They are available! There is nothing like their fragrance, which triggers wonderful memories. Yes, fresh cut and balled and burlapped Christmas trees fill the sales area. Preparing your fresh cut or ball and burlapped tree provides enjoyment and keeps it safe.
When choosing a fresh cut tree to buy, take a handful of needles and carefully bend them back. Needles on a fresh tree should be flexible. If they snap and break easily, select another tree. Keep in mind that any needle will break if bent too far.
The tree should be green or the typical color for that species. Expect a few older, yellow needles from the inside of the tree to fall. If the tree produces a shower of green needles after gently bouncing it on the ground, the tree is too dry.
When transporting your fresh cut Christmas tree, protect it by covering with burlap or a large piece of unwanted fabric, tie the tree with twine and place it in a sleeve of plastic netting, or put it inside a covered part of the vehicle. Wind dries out the needles, reducing the time it can remain safely inside your home.
When you get the tree home, cut 1 to 2 inches off the bottom of the trunk. Then place it in a bucket of warm water to allow water uptake. Keep the tree in a cool garage or shed out of the sun and wind until you are ready to decorate.
Before bringing the tree inside, cut off another 1 to 2 inches from the bottom of the trunk to improve water uptake. Place the trunk in a sturdy, water-holding stand with widespread legs.
Place the tree in the house where room exits and major pathways are not blocked. Keep it away from heat sources to prevent drying out.
Fill the reservoir of the tree stand with the following solution recommended by Dr. Deborah B. Hill, retired University of Kentucky Forestry Extension specialist: 1 cup of corn syrup plus 3 tablespoons of liquid bleach in 1 gallon of water. Corn syrup supplies the tree with a carbohydrate for food. Bleach tends to thin out or remove the sticky pitch from the tree's water-conducting channels and allows the water to enter the tree.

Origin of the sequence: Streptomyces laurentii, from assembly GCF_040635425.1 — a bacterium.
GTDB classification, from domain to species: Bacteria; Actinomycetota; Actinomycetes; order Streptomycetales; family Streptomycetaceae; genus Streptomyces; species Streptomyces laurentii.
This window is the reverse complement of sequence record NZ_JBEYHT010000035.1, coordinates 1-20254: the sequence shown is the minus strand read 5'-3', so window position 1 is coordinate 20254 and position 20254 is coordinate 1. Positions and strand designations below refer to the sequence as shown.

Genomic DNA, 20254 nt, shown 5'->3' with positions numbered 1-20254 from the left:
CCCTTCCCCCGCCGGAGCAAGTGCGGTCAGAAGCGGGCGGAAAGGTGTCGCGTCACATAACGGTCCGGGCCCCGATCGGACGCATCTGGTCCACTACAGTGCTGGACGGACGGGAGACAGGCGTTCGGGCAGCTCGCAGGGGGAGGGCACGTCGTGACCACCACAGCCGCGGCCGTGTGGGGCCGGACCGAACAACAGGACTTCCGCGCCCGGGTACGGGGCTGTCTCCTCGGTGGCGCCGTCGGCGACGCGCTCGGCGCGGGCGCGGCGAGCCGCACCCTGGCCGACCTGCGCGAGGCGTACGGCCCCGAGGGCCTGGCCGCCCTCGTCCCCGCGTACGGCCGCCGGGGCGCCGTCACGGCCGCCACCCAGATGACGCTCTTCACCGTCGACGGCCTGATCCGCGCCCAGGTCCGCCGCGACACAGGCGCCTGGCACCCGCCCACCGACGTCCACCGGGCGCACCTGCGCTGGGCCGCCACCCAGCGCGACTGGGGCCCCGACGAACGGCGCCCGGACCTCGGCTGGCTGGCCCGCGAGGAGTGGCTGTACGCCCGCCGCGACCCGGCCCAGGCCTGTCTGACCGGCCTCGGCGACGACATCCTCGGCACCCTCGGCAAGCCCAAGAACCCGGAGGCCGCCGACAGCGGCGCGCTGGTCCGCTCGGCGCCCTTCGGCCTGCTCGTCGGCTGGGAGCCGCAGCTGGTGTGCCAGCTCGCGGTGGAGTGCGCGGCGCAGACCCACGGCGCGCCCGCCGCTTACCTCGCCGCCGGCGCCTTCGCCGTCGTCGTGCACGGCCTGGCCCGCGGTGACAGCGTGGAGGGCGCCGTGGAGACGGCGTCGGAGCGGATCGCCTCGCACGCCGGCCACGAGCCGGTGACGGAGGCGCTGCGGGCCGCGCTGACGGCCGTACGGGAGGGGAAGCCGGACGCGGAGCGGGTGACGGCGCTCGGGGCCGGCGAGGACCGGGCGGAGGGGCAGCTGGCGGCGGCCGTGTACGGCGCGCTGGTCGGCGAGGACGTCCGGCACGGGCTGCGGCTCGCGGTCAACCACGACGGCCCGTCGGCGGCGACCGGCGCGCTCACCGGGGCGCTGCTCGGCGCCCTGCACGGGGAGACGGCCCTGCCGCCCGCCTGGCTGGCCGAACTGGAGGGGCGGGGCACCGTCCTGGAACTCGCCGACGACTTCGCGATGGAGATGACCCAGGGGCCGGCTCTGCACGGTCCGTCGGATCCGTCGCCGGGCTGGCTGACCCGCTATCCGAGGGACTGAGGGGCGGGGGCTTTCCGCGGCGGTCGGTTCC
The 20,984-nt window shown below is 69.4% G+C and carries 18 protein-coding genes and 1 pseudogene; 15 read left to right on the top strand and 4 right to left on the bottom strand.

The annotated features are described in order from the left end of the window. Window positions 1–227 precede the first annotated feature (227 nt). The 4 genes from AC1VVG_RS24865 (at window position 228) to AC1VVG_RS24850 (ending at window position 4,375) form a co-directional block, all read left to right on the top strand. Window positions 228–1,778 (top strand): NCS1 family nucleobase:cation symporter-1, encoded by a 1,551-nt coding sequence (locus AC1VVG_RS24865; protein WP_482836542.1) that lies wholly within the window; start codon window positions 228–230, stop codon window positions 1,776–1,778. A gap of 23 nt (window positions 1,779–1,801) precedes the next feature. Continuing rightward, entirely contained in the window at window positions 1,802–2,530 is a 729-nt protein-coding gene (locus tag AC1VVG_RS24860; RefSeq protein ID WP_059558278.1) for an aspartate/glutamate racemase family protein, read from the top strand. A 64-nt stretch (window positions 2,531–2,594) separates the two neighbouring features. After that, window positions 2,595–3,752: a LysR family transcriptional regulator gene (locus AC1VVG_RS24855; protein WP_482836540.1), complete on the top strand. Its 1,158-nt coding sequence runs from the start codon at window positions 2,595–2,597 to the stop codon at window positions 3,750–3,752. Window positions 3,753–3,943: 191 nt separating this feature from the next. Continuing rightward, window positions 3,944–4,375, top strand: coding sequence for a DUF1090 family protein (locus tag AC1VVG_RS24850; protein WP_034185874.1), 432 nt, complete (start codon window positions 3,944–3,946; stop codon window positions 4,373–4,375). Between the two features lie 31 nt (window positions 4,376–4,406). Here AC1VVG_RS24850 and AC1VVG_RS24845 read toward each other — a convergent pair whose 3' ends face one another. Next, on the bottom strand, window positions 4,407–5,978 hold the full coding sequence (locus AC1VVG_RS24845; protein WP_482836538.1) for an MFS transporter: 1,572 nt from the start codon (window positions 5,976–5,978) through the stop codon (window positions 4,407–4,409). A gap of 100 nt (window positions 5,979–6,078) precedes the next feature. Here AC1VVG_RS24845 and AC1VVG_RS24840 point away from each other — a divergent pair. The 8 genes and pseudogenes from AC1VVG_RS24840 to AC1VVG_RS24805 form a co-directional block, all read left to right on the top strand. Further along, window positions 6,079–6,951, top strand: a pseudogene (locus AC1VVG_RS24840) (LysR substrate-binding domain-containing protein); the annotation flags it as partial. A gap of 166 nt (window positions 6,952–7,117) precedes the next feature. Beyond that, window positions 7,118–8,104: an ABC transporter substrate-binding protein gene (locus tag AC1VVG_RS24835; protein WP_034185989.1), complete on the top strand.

Check the tree stand reservoir daily; continue to add the solution listed above to the reservoir as needed for as long as the tree remains in the house. A fresh tree can easily take up a gallon or more of water each day.
Remove the tree when it becomes dry, brittle or when needles begin to fall. A dry tree is a fire hazard. It is better to be safe than sorry.
A live balled and burlapped tree can be planted in the yard after Christmas. Buy a healthy tree and one that you can handle due to the heavy root and soil ball. Be sure to protect it by covering it or placing it inside a covered vehicle when bringing it home.
After purchasing your tree, keep it outside in a protected, cool location. Gradually move the balled and burlapped tree indoors. First, take it into a garage or unheated room for a day or two before taking it into the house. Place the tree inside a large plastic tub before entering the house to keep floors or rugs clean and dry. Remember that seven to 10 days is the limit for keeping balled and burlapped trees indoors.
Keep the tree out of direct sunlight and away from heat sources such as stoves, radiators, heat vents, and fireplaces. Heat may injure the tree. Use miniature lights for decorating since big lights are heavier and much hotter.
Remember to water the tree enough to keep the root ball from becoming dry and causing the tree to die. However, too much water combined with indoor warm temperatures may encourage new growth. The new growth could be damaged by cold temperatures when it is moved back outside.
After seven to 10 days indoors, move the tree back to the garage or unheated room to allow it to adjust to colder temperatures for several days. If the tree is moved outside right away, it will be very sensitive to cold temperatures and may be injured.
Dig a planting hole two and a half times wider than the soil ball and as deep as the depth of the soil ball. Plant the tree and water thoroughly. Mulch the roots with 2 to 2.5 inches of shredded leaves, shredded bark or pine needles. Continue to check the soil moisture during the winter, and water when needed.
For more information about caring for your fresh cut or balled and burlapped Christmas tree, contact the Daviess County Cooperative Extension Service.
"Pumpkin Production in Kentucky" webinar classes are scheduled from 5:30 to 7 p.m. Dec. 5 and Dec .19 at the Daviess County Cooperative Extension Service Office at 4800A New Hartford Road, Owensboro. The first class covers market potential and field preparation. The second class covers insect, disease, and wildlife management.
Commercial pesticide applicator CEU's are offered during the training from 8 a.m. to noon Dec. 10 at the Daviess County Cooperative Extension Service Office. The program is free of charge. Register by calling 270-685-8480 to help with seating arrangements.
To locate a site to cut your own Christmas tree, visit The Kentucky Christmas Tree Association's website at http://www.kychristmastreefarms.com. Go to Member Farms and then Find-A-Farm.